Tag Archives: Jerry Jenkins

Left Behind?

#3 in Q & A Series

Question: “Do you believe the Left Behind series is based on our western culture which is generally free from persecution toward Christians? The series implies God will shield Christians from trials and persecutions, whereas Christian history and modern history are filled with examples of horrible persecution, even unto death.”

The Left Behind series are novels, fictitious prose. Fictitious means it’s not real, it’s imaginary. Prose means it is written using ordinary language.

Obviously, the arts can communicate powerful messages, which is what this series of novels has done. Many who were uninterested in God or had no interest in the end times came to Christ or became interested in biblical eschatology (the study of the end times) by reading the Left Behind series. Others who had never read the Bible gained new interest and began reading it. Many began attending home Bible studies or churches.

Here is my view. When evaluating the work of other Christians, I use a chart of three concentric circles with four characteristics on the outside of the circles.

The center circle is labeled “absolutes”. Absolutes are the unchanging foundations of our faith. These are the truths specifically articulated in the Scriptures that have not changed throughout the centuries, will not change as time passes, and remain the same regardless of cultural or political trends.

The second circle surrounds the first and is labeled “interpretations”. An interpretation is an explanation and application of the Scripture. We usually are interpreting when we read a passage and say, “this means . . . ” Bible scholars have developed a thoughtful process for us to determine reasonable interpretations from Scripture. Every responsible Bible teacher, from a home group leader to the most influential Christian leader, has a responsibility to teach credible interpretations from Scripture.

The third concentric circle is labeled “deductions”. A deduction is a conclusion we create from a variety of sources. Our deductions may come from our experience combined with our personal study of Scripture. Or they may come from listening to or reading the work of another who takes a selection of Scriptures, compares them and puts them together, and comes to what seems to be a logical conclusion. That’s a deduction.

Deductions have a greater capacity of being incorrect than interpretations, and interpretations have a greater potential of being wrong than absolutes, because absolutes are never wrong.

But that’s not all. On the outer edges of these three circles, are subjective opinions, personal preferences, feelings, and cultural norms. If we are not consciously aware of these differences, we might make the grave error of forming judgments about someone who teaches their deductions, which might differ from ours, even though we both believe Jesus Christ is Lord and that the blood of Christ was shed for the remission of our sins, which are absolutes.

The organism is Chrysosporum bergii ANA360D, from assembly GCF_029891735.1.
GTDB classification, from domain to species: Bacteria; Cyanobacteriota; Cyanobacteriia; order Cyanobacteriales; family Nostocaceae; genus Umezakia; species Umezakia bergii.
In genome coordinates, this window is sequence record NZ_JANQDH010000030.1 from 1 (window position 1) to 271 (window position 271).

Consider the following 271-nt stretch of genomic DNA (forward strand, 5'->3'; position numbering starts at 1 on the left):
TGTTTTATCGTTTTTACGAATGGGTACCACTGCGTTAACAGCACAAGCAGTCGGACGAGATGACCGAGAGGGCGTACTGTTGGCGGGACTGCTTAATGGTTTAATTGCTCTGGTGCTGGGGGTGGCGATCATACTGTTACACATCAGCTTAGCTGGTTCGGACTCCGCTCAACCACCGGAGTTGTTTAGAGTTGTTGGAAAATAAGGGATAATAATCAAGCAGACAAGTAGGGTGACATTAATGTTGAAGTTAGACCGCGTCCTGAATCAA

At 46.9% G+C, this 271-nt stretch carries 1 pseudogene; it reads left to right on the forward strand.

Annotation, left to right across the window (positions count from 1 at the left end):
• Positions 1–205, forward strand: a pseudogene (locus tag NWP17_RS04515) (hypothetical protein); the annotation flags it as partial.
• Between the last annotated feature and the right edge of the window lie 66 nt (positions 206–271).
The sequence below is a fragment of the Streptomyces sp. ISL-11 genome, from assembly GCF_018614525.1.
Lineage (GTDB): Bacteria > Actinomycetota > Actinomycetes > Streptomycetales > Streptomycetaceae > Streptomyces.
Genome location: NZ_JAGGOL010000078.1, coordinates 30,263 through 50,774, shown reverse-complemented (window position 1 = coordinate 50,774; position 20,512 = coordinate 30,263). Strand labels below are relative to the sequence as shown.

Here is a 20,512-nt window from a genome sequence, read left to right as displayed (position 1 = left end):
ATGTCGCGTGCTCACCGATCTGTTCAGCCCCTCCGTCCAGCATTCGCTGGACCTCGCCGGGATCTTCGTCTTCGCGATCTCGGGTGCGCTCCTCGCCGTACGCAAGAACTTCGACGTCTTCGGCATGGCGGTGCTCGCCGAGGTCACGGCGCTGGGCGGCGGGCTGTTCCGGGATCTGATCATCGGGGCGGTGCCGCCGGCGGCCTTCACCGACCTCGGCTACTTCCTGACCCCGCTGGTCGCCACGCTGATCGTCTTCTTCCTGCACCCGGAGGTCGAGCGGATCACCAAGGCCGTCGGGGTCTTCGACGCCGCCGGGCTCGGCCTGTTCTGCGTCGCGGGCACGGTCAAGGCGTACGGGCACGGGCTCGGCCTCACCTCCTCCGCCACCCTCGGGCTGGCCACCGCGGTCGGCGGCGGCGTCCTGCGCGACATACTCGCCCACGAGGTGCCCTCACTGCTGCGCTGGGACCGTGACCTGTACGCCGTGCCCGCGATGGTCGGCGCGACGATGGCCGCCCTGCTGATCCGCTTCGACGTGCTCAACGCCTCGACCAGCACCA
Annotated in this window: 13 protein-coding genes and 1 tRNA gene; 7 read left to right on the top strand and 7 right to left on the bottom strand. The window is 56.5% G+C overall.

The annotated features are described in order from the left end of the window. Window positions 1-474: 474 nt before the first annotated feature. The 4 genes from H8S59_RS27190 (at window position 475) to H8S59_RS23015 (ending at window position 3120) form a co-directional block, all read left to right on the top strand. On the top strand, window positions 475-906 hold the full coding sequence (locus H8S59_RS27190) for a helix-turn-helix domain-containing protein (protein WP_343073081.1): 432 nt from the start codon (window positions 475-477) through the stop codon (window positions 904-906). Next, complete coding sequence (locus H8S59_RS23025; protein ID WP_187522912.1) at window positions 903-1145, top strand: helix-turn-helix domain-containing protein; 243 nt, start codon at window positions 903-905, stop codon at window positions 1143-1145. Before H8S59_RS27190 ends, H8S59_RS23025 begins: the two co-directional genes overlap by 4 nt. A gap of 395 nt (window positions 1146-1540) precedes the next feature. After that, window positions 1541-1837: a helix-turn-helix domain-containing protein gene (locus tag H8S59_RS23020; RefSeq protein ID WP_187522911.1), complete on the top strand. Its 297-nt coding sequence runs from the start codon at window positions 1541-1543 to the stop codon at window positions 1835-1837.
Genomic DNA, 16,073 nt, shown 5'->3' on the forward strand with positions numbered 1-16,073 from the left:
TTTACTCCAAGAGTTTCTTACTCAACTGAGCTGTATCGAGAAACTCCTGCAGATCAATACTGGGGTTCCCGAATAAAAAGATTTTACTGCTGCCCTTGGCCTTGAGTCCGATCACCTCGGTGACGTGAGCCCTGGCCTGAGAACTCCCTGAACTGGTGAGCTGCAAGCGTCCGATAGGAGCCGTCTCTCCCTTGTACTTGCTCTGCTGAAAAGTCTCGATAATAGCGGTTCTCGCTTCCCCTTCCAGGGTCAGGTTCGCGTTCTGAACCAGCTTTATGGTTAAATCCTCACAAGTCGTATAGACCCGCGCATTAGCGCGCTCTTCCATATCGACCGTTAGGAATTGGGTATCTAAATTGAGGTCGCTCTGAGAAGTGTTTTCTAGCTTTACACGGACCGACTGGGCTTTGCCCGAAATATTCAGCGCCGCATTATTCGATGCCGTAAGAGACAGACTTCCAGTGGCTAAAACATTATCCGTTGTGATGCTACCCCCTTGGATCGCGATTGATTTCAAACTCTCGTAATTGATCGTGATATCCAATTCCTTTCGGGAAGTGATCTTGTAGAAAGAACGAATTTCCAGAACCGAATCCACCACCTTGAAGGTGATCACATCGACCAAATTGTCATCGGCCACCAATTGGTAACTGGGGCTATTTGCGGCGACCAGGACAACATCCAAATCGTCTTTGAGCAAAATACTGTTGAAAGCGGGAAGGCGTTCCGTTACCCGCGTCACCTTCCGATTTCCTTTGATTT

As teachers, if we are not aware of the absolutes we believe in contrast to our interpretations and deductions, we will confuse our listeners because they might not be able to differentiate between the absolutes, which are 100% correct, and our interpretations, which actually might change as we grow in understanding.

Most eschatology being promoted in the American church today is a combination of deductions and cultural norms. Sadly, we often teach deductions and cultural norms with the same authority that we teach the absolutes. This weakens our credibility. For example, if we take Scriptures from Daniel, add Scriptures from Ezekiel, put them together with material from Matthew and Revelation, and then change the meaning of the words by saying, “this stands for . . .” or “this is a symbol for . . . “, we could be teaching pure fantasy.

I have met both Tim LaHaye and Larry Jenkins. Both seem to be wonderful men of God. Both wrote the Left Behind series believing it would be beneficial to others. They both value the absolutes of Scripture, and include many of them in their novels about the end times. Thus, we should read the series as it was intended: entertainment with a biblical theme, based on deductions from the Bible, which include subjective opinions and cultural norms.

So what are some of the positive benefits of the Left Behind Series?

It teaches some powerful absolutes.

It teaches respected interpretations.

The deductions it draws are clearly deductions.

The cultural norms, feelings, subjective opinions and personal preferences are the creative license of the authors as in all novels.

Therefore, trust the absolutes, consider interpretations, and take deductions with a grain of salt. As for subjective opinions, personal preferences, feelings, and cultural norms, take them for what they are, but never confuse them with absolutes. Let’s keep the main thing the main thing.

I would be curious to hear your thoughts on this. You are welcome to comment below.

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